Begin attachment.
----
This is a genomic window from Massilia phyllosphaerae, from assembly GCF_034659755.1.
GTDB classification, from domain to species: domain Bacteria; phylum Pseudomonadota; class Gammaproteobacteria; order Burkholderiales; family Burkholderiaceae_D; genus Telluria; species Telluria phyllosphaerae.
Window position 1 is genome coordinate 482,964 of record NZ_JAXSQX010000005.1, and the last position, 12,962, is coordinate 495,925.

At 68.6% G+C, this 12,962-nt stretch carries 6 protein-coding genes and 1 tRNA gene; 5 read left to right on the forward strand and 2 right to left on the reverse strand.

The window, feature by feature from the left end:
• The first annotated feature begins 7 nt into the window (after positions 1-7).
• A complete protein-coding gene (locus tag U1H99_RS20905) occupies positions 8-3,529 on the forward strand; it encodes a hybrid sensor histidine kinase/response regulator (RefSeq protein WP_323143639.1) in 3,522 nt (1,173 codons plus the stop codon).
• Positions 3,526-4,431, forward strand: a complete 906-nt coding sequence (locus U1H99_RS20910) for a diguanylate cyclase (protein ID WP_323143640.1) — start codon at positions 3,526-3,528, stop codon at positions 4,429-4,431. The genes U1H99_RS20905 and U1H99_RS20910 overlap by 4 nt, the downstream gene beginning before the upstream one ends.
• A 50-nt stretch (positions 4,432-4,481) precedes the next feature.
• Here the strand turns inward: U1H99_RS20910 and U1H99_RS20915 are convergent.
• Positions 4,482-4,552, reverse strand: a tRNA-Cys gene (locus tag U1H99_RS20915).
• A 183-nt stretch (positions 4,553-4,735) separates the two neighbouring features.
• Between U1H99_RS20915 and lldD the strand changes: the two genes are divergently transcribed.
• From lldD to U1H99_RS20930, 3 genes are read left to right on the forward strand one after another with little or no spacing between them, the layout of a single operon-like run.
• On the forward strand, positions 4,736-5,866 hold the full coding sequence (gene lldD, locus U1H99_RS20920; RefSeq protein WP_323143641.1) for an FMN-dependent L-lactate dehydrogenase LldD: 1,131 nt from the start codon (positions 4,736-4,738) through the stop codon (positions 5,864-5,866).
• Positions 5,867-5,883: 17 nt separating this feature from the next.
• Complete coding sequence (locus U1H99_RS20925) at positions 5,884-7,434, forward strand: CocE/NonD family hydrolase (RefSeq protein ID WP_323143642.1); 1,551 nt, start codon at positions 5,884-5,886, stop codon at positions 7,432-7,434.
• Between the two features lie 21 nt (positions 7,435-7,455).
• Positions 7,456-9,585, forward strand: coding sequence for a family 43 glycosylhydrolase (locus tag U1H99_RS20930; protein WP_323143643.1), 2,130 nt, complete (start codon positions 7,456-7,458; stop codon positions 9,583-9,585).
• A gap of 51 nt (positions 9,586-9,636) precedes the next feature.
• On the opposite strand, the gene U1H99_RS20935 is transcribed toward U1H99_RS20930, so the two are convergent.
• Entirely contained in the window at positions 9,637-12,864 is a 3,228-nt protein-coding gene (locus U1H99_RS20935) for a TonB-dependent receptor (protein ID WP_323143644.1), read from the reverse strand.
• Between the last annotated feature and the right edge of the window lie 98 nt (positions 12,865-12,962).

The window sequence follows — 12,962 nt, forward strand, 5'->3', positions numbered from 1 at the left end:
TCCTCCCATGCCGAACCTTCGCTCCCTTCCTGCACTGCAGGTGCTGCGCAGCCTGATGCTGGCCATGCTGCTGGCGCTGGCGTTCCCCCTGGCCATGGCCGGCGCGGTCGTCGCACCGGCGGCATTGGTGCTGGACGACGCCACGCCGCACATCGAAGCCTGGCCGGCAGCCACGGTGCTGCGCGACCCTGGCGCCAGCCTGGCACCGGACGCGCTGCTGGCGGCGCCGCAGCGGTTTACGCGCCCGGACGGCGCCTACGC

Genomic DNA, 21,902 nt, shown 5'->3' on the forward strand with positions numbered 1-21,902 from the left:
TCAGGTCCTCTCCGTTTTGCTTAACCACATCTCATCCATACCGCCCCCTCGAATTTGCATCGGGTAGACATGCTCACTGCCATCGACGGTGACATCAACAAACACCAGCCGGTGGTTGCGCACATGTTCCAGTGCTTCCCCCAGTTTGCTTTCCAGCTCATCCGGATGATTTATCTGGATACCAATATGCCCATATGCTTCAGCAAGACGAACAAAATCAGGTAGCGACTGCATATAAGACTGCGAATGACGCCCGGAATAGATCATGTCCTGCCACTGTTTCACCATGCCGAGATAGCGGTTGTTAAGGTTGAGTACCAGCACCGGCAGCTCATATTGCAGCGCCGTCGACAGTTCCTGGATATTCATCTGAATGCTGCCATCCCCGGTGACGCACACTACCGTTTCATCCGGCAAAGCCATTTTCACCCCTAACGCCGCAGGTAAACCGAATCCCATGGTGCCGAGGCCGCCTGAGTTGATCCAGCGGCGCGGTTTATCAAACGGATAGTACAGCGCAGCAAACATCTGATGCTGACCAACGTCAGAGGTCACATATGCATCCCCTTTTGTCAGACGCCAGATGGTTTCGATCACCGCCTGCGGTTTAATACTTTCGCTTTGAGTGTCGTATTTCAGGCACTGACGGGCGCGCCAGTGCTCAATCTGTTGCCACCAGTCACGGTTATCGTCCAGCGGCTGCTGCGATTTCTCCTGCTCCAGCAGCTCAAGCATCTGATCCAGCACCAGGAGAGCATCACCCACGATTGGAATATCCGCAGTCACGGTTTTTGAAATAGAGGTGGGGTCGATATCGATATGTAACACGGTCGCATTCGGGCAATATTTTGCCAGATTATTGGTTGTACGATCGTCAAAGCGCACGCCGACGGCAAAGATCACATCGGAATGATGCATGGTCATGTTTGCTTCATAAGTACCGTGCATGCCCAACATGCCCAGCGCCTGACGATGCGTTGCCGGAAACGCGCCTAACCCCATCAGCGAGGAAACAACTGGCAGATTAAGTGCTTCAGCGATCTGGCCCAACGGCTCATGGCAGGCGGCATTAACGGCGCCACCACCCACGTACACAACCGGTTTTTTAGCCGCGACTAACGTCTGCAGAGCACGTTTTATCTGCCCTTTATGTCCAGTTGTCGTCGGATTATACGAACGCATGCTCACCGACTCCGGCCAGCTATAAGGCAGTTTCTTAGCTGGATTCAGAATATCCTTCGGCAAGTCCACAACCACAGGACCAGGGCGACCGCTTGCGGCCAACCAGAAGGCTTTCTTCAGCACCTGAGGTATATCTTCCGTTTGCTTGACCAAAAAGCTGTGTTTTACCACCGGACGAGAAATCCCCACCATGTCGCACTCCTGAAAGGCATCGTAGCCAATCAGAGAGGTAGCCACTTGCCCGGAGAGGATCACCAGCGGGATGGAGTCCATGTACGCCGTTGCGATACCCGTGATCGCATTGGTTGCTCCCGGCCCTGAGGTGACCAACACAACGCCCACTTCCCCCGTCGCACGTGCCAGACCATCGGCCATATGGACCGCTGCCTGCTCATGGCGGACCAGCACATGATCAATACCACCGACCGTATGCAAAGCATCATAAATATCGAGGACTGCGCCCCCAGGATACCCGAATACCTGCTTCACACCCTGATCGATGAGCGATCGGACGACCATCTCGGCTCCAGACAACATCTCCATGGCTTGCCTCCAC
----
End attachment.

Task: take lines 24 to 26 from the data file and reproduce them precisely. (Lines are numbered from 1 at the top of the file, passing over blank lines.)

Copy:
The window sequence follows — 12,962 nt, forward strand, 5'->3', positions numbered from 1 at the left end:
TCCTCCCATGCCGAACCTTCGCTCCCTTCCTGCACTGCAGGTGCTGCGCAGCCTGATGCTGGCCATGCTGCTGGCGCTGGCGTTCCCCCTGGCCATGGCCGGCGCGGTCGTCGCACCGGCGGCATTGGTGCTGGACGACGCCACGCCGCACATCGAAGCCTGGCCGGCAGCCACGGTGCTGCGCGACCCTGGCGCCAGCCTGGCACCGGACGCGCTGCTGGCGGCGCCGCAGCGGTTTACGCGCCCGGACGGCGCCTACGC

Genomic DNA, 21,902 nt, shown 5'->3' on the forward strand with positions numbered 1-21,902 from the left: